- Radiotherapy. Radiotherapy uses radiation to destroy cancer cells. It's not often used to treat ovarian cancer but is very occasionally used after surgery to destroy any remaining cancer cells. Your doctor may give you information on clinical trials that are testing new treatments for ovarian cancer. You may wish to take part in a trial as it may involve a new treatment and benefit other patients in the future.
You may be able to reduce your risk of developing ovarian cancer by making changes to your lifestyle, such as stopping smoking and eating a healthy, balanced diet.
Getting enough vitamin D may reduce your risk of developing a number of cancers, including ovarian cancer – although more research needs to be done to be certain. Vitamin D is also well known to be important for bone health.
Vitamin D is produced naturally by your body when your skin is exposed to sunlight and can also be obtained from some foods, such as oily fish. You may get enough vitamin D during summer by spending frequent short spells in the sun without wearing sunscreen (the exact time you need is different for everyone, but is typically only a few minutes in the middle of the day).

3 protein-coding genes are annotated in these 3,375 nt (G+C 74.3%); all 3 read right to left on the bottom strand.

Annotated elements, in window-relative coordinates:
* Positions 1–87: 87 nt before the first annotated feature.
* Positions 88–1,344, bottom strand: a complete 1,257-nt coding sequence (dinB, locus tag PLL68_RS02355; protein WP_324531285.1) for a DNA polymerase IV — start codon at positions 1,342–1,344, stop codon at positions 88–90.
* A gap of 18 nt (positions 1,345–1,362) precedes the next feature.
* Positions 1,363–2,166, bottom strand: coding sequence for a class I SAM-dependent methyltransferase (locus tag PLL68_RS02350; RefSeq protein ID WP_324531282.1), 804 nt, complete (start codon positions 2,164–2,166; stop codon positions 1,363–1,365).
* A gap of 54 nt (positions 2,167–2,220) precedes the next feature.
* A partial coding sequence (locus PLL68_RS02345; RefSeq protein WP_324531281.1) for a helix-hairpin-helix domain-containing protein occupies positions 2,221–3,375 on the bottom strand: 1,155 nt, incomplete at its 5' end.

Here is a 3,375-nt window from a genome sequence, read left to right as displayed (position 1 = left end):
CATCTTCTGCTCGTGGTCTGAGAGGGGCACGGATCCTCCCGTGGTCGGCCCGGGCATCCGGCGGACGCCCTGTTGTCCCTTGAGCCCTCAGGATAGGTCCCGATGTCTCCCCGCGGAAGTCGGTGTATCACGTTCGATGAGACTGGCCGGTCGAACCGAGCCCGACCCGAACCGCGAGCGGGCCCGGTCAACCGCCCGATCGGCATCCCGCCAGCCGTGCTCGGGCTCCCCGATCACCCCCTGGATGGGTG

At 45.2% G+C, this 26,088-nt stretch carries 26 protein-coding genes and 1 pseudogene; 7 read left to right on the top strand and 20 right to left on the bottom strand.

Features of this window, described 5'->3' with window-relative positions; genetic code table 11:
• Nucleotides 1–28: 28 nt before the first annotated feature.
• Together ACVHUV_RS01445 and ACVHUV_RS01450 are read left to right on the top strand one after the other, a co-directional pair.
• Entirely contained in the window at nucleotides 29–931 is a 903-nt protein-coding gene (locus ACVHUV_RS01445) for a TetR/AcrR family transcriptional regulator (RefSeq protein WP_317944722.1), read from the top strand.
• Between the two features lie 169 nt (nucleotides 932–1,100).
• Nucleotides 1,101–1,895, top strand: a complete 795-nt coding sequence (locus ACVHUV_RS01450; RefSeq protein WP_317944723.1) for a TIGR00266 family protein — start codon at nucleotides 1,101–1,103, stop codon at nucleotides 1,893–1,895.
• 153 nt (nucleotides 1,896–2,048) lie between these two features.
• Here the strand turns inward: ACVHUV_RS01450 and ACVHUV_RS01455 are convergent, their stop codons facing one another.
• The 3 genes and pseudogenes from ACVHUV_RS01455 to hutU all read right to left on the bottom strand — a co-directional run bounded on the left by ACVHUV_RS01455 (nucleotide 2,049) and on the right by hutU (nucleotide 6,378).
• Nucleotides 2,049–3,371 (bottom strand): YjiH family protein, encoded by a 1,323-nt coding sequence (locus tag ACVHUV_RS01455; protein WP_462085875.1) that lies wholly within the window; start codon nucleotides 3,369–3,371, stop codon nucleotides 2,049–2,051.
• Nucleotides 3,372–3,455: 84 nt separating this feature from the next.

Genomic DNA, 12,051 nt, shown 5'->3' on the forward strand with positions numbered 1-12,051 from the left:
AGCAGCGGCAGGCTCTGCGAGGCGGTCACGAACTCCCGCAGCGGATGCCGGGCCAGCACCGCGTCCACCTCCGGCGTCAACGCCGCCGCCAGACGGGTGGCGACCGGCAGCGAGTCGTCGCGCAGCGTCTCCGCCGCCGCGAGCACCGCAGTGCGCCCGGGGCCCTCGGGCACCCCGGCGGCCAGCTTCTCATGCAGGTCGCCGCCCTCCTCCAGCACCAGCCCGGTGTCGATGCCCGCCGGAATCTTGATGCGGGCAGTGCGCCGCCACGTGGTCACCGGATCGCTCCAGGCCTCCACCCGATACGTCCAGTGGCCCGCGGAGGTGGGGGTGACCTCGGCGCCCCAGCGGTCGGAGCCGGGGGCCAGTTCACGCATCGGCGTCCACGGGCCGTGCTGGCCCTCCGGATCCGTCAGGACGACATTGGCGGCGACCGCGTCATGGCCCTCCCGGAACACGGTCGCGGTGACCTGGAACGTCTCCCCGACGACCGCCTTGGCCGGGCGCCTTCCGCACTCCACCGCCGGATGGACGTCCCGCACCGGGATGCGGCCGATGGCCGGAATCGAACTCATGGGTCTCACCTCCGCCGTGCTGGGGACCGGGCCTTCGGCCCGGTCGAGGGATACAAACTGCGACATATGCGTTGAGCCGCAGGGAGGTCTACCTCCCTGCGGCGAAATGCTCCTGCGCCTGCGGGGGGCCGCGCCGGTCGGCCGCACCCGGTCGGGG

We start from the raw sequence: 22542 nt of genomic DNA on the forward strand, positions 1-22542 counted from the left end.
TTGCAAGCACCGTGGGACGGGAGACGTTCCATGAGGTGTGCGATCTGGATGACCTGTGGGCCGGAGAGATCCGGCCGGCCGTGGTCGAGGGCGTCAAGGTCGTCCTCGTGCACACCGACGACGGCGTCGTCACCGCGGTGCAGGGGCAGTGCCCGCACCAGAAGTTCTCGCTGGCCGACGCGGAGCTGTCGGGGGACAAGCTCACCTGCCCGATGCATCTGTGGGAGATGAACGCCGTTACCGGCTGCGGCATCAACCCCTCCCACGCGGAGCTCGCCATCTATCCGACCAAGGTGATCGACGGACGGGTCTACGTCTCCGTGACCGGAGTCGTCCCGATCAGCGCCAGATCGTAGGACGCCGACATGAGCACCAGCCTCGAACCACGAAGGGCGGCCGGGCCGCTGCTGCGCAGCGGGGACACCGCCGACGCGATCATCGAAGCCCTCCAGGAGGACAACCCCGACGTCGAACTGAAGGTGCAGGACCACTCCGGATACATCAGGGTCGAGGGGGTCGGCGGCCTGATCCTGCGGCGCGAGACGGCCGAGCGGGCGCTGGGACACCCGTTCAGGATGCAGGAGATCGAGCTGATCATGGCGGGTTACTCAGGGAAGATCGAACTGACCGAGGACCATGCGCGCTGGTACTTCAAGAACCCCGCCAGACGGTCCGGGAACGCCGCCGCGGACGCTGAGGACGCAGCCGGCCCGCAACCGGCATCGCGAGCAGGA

However, do not let your skin redden. If you don't get much sun exposure and particularly during the winter months, taking up to 25 micrograms of vitamin D a day (two high-strength 12.5 microgram capsules) can help to make sure you get enough.
Always read the patient information leaflet that comes with your supplements and if you are pregnant or breastfeeding, ask your pharmacist or doctor for advice first. Talk to your doctor before taking vitamin D supplements if you are taking diuretics for high blood pressure or have a history of kidney stones or kidney failure.
This information was published by Bupa Group's Health Content Team and has been reviewed by appropriate medical or clinical professionals. To the best of their knowledge the information is current and based on reputable sources of medical evidence, however Bupa (Asia) Limited makes no representation or warranty as to the completeness or accuracy of the Content.
The information on this page, and any information on third party websites referred to on this page, is provided as a guide only. It should not be relied upon as a substitute for professional medical advice, nor is it intended to be used for medical diagnosis or treatment. Bupa (Asia) Limited is not liable for any loss or damage you suffer arising out of the use of, or reliance on, the information.
Third party websites are not owned or controlled by Bupa and any individual may be able to access and post messages on them. Bupa is not responsible for the content or availability of these third party websites. Last updated August 2017.
Talk to us
Contact our health management consultant to get details and advice.
Mon-Fri 9am-9pm (except public holidays)